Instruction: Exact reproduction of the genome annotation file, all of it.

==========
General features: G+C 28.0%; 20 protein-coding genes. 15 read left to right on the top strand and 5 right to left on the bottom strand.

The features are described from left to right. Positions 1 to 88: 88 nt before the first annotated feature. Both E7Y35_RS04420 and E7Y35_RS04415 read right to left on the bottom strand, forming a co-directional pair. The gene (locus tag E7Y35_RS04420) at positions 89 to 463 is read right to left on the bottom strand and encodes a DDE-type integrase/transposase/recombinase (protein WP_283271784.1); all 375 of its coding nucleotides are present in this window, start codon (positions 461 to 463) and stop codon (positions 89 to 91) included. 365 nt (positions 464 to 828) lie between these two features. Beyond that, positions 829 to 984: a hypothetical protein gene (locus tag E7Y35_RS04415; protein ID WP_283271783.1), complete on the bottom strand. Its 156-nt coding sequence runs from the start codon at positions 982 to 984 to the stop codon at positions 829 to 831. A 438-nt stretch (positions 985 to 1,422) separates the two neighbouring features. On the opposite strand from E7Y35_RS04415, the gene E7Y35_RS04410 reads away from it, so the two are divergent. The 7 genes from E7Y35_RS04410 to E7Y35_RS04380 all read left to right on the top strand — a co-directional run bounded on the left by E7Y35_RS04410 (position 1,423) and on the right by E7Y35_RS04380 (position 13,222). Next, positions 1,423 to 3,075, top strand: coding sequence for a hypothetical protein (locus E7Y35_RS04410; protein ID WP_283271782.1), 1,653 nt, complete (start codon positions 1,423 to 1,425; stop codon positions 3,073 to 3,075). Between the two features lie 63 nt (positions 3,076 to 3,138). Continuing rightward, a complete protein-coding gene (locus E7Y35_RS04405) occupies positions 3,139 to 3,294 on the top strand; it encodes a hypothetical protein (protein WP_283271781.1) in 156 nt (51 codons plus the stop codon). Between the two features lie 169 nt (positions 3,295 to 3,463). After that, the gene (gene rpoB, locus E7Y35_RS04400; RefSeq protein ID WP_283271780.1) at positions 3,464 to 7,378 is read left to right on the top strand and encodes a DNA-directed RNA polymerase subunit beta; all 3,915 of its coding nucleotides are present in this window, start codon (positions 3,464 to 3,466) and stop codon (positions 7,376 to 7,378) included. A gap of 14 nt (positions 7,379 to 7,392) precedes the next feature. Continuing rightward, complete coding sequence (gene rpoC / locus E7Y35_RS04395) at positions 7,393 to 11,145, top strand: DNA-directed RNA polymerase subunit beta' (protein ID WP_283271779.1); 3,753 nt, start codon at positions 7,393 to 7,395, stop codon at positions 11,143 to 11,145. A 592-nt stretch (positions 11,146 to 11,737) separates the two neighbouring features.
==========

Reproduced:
General features: G+C 28.0%; 20 protein-coding genes. 15 read left to right on the top strand and 5 right to left on the bottom strand.

The features are described from left to right. Positions 1 to 88: 88 nt before the first annotated feature. Both E7Y35_RS04420 and E7Y35_RS04415 read right to left on the bottom strand, forming a co-directional pair. The gene (locus tag E7Y35_RS04420) at positions 89 to 463 is read right to left on the bottom strand and encodes a DDE-type integrase/transposase/recombinase (protein WP_283271784.1); all 375 of its coding nucleotides are present in this window, start codon (positions 461 to 463) and stop codon (positions 89 to 91) included. 365 nt (positions 464 to 828) lie between these two features. Beyond that, positions 829 to 984: a hypothetical protein gene (locus tag E7Y35_RS04415; protein ID WP_283271783.1), complete on the bottom strand. Its 156-nt coding sequence runs from the start codon at positions 982 to 984 to the stop codon at positions 829 to 831. A 438-nt stretch (positions 985 to 1,422) separates the two neighbouring features. On the opposite strand from E7Y35_RS04415, the gene E7Y35_RS04410 reads away from it, so the two are divergent. The 7 genes from E7Y35_RS04410 to E7Y35_RS04380 all read left to right on the top strand — a co-directional run bounded on the left by E7Y35_RS04410 (position 1,423) and on the right by E7Y35_RS04380 (position 13,222). Next, positions 1,423 to 3,075, top strand: coding sequence for a hypothetical protein (locus E7Y35_RS04410; protein ID WP_283271782.1), 1,653 nt, complete (start codon positions 1,423 to 1,425; stop codon positions 3,073 to 3,075). Between the two features lie 63 nt (positions 3,076 to 3,138). Continuing rightward, a complete protein-coding gene (locus E7Y35_RS04405) occupies positions 3,139 to 3,294 on the top strand; it encodes a hypothetical protein (protein WP_283271781.1) in 156 nt (51 codons plus the stop codon). Between the two features lie 169 nt (positions 3,295 to 3,463). After that, the gene (gene rpoB, locus E7Y35_RS04400; RefSeq protein ID WP_283271780.1) at positions 3,464 to 7,378 is read left to right on the top strand and encodes a DNA-directed RNA polymerase subunit beta; all 3,915 of its coding nucleotides are present in this window, start codon (positions 3,464 to 3,466) and stop codon (positions 7,376 to 7,378) included. A gap of 14 nt (positions 7,379 to 7,392) precedes the next feature. Continuing rightward, complete coding sequence (gene rpoC / locus E7Y35_RS04395) at positions 7,393 to 11,145, top strand: DNA-directed RNA polymerase subunit beta' (protein ID WP_283271779.1); 3,753 nt, start codon at positions 7,393 to 7,395, stop codon at positions 11,143 to 11,145. A 592-nt stretch (positions 11,146 to 11,737) separates the two neighbouring features.